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The influence of comorbid chronic medical conditions on the adequacy of depression care for older Americans.
J Am Geriatr Soc. 2005 Dec; 53(12):2178-83.JA

Abstract

OBJECTIVES

To assess the effect of the co-occurrence of four common chronic medical conditions (hypertension, diabetes mellitus, arthritis, heart disease) on the probability of receiving adequate depression treatment.

DESIGN

Retrospective analysis of the 2000 and 2001 Medical Expenditure Panel Surveys (MEPS).

SETTING

Households in the United States.

PARTICIPANTS

MEPS respondents aged 65 and older with self-reported depression (N=498).

MEASUREMENTS

Adequate depression treatment is defined as receiving eight psychotherapy sessions or filling at least four antidepressant prescriptions at a minimally adequate dosage. Comorbid diabetes mellitus, hypertension, heart disease, and arthritis in older persons with depression were identified from patient self-report.

RESULTS

An estimated 34% (95% confidence interval=28-39%) of older persons with self-reported depression received an adequate course of depression treatment during a calendar year. Having hypertension or diabetes mellitus was associated with significantly greater odds of receiving adequate depression care (hypertension odds ratio (OR)=1.81, P=.02; diabetes mellitus OR=1.77, P=.03). Having heart disease or arthritis was not significantly associated with the odds of receiving adequate depression care.

CONCLUSION

Some chronic medical conditions are associated with a greater likelihood of receiving adequate depression care; comorbid medical conditions do not result in lower quality of depression treatment in older persons. The high prevalence rates of comorbid depression and low rates of adequate depression care in elderly persons with chronic illnesses point to the importance of improving primary care depression treatment or enhancing specialty mental health referral.

Authors+Show Affiliations

Department of Health Services Research, Management and Policy, College of Public Health and Health Professions, University of Florida, Gainesville, Florida 32611, USA. jharman@ufl.eduNo affiliation info availableNo affiliation info availableNo affiliation info available

Pub Type(s)

Journal Article
Research Support, N.I.H., Extramural
Research Support, U.S. Gov't, Non-P.H.S.

Language

eng

PubMed ID

16398906

Citation

Harman, Jeffrey S., et al. "The Influence of Comorbid Chronic Medical Conditions On the Adequacy of Depression Care for Older Americans." Journal of the American Geriatrics Society, vol. 53, no. 12, 2005, pp. 2178-83.
Harman JS, Edlund MJ, Fortney JC, et al. The influence of comorbid chronic medical conditions on the adequacy of depression care for older Americans. J Am Geriatr Soc. 2005;53(12):2178-83.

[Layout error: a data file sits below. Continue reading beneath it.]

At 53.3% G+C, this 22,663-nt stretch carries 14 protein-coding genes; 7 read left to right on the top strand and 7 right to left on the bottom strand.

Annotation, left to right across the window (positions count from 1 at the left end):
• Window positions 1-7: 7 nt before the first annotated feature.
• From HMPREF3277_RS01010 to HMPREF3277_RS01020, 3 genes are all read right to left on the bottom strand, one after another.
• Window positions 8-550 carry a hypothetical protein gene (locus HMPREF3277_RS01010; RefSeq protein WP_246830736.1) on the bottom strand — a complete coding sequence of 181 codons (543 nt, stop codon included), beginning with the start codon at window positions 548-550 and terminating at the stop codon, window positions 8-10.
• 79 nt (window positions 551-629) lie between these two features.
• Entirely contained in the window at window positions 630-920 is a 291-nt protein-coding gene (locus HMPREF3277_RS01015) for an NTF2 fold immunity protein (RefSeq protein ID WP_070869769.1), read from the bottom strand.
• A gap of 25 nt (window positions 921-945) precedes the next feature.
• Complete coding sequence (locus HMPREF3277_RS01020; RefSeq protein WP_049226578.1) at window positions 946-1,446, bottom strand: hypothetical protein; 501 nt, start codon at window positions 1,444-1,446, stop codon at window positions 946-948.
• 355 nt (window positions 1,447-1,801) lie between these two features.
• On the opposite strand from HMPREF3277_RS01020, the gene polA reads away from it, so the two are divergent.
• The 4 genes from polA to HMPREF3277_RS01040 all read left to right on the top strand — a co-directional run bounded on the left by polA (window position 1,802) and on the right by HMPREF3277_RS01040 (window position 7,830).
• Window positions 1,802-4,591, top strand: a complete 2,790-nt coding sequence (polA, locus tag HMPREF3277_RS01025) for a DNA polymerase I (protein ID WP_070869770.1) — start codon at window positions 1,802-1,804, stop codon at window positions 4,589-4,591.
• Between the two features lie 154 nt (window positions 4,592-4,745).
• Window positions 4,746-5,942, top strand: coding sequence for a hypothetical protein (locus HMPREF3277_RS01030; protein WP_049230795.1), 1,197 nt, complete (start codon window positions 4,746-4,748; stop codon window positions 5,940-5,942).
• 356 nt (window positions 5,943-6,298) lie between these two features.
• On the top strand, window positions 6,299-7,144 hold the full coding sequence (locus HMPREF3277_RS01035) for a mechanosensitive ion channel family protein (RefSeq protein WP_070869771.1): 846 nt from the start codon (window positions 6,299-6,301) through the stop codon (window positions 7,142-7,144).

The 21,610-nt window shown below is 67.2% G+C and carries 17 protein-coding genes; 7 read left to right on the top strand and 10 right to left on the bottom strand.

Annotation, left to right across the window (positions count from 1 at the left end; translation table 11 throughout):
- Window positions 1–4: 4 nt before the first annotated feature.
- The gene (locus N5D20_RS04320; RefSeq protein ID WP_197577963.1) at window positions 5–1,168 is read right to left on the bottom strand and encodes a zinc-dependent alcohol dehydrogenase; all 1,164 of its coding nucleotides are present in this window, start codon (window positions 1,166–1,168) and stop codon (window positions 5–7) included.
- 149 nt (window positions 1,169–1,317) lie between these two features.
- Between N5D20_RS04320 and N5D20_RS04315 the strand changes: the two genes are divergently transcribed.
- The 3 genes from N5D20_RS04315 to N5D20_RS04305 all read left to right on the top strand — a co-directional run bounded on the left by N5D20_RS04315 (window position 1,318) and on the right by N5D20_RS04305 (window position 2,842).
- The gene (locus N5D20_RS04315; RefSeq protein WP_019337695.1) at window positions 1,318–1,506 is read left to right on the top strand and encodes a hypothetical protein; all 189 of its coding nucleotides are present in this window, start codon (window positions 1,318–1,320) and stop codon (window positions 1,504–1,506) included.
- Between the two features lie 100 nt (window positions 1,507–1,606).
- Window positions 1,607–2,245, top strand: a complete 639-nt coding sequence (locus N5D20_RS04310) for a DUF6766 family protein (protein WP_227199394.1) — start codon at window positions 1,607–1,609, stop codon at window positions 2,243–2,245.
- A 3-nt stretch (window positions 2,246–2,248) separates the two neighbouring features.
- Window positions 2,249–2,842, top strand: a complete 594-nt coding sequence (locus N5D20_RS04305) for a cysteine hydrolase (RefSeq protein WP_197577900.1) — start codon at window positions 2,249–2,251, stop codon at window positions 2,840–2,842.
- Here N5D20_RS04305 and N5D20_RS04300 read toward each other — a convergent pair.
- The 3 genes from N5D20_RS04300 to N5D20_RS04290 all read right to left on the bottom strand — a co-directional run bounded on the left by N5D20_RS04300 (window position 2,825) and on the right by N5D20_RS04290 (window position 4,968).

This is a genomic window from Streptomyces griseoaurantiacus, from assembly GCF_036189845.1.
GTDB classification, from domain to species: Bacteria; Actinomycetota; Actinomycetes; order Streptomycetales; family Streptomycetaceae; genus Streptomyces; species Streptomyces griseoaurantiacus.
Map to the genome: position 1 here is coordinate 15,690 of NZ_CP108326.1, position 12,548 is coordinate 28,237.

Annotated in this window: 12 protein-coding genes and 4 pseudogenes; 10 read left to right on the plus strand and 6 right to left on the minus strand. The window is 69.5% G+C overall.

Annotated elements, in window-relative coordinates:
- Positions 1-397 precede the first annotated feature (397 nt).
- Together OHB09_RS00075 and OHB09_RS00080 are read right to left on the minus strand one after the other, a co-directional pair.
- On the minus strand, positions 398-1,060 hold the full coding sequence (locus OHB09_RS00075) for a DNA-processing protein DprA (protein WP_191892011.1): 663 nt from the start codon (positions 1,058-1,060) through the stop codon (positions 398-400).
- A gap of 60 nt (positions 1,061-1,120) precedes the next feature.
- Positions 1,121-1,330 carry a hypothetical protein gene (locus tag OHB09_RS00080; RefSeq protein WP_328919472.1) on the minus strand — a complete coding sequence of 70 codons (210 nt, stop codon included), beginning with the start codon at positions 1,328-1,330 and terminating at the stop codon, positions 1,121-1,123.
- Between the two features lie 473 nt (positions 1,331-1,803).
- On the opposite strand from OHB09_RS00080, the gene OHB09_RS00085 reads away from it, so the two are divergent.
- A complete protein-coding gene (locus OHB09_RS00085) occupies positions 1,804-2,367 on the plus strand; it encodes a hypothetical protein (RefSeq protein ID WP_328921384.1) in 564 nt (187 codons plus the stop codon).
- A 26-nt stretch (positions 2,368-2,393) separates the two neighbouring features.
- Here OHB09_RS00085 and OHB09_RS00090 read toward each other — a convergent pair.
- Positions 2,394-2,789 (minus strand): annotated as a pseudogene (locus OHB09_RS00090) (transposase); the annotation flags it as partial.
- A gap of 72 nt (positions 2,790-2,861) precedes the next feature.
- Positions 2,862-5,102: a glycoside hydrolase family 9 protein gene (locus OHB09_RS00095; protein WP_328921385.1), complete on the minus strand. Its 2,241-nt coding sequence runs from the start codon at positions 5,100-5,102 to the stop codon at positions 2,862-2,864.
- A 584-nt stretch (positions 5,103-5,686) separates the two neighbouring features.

Harman, J. S., Edlund, M. J., Fortney, J. C., & Kallas, H. (2005). The influence of comorbid chronic medical conditions on the adequacy of depression care for older Americans. Journal of the American Geriatrics Society, 53(12), 2178-83.
Harman JS, et al. The Influence of Comorbid Chronic Medical Conditions On the Adequacy of Depression Care for Older Americans. J Am Geriatr Soc. 2005;53(12):2178-83. PubMed PMID: 16398906.
* Article titles in AMA citation format should be in sentence-case
TY - JOUR T1 - The influence of comorbid chronic medical conditions on the adequacy of depression care for older Americans. AU - Harman,Jeffrey S, AU - Edlund,Mark J, AU - Fortney,John C, AU - Kallas,Henrique, PY - 2006/1/10/pubmed PY - 2006/2/9/medline PY - 2006/1/10/entrez SP - 2178 EP - 83 JF - Journal of the American Geriatrics Society JO - J Am Geriatr Soc VL - 53 IS - 12 N2 - OBJECTIVES: To assess the effect of the co-occurrence of four common chronic medical conditions (hypertension, diabetes mellitus, arthritis, heart disease) on the probability of receiving adequate depression treatment. DESIGN: Retrospective analysis of the 2000 and 2001 Medical Expenditure Panel Surveys (MEPS). SETTING: Households in the United States. PARTICIPANTS: MEPS respondents aged 65 and older with self-reported depression (N=498). MEASUREMENTS: Adequate depression treatment is defined as receiving eight psychotherapy sessions or filling at least four antidepressant prescriptions at a minimally adequate dosage. Comorbid diabetes mellitus, hypertension, heart disease, and arthritis in older persons with depression were identified from patient self-report. RESULTS: An estimated 34% (95% confidence interval=28-39%) of older persons with self-reported depression received an adequate course of depression treatment during a calendar year. Having hypertension or diabetes mellitus was associated with significantly greater odds of receiving adequate depression care (hypertension odds ratio (OR)=1.81, P=.02; diabetes mellitus OR=1.77, P=.03). Having heart disease or arthritis was not significantly associated with the odds of receiving adequate depression care. CONCLUSION: Some chronic medical conditions are associated with a greater likelihood of receiving adequate depression care; comorbid medical conditions do not result in lower quality of depression treatment in older persons. The high prevalence rates of comorbid depression and low rates of adequate depression care in elderly persons with chronic illnesses point to the importance of improving primary care depression treatment or enhancing specialty mental health referral. SN - 0002-8614 UR - https://www.unboundmedicine.com/medline/citation/16398906/The_influence_of_comorbid_chronic_medical_conditions_on_the_adequacy_of_depression_care_for_older_Americans_ L2 - https://doi.org/10.1111/j.1532-5415.2005.00511.x DB - PRIME DP - Unbound Medicine ER -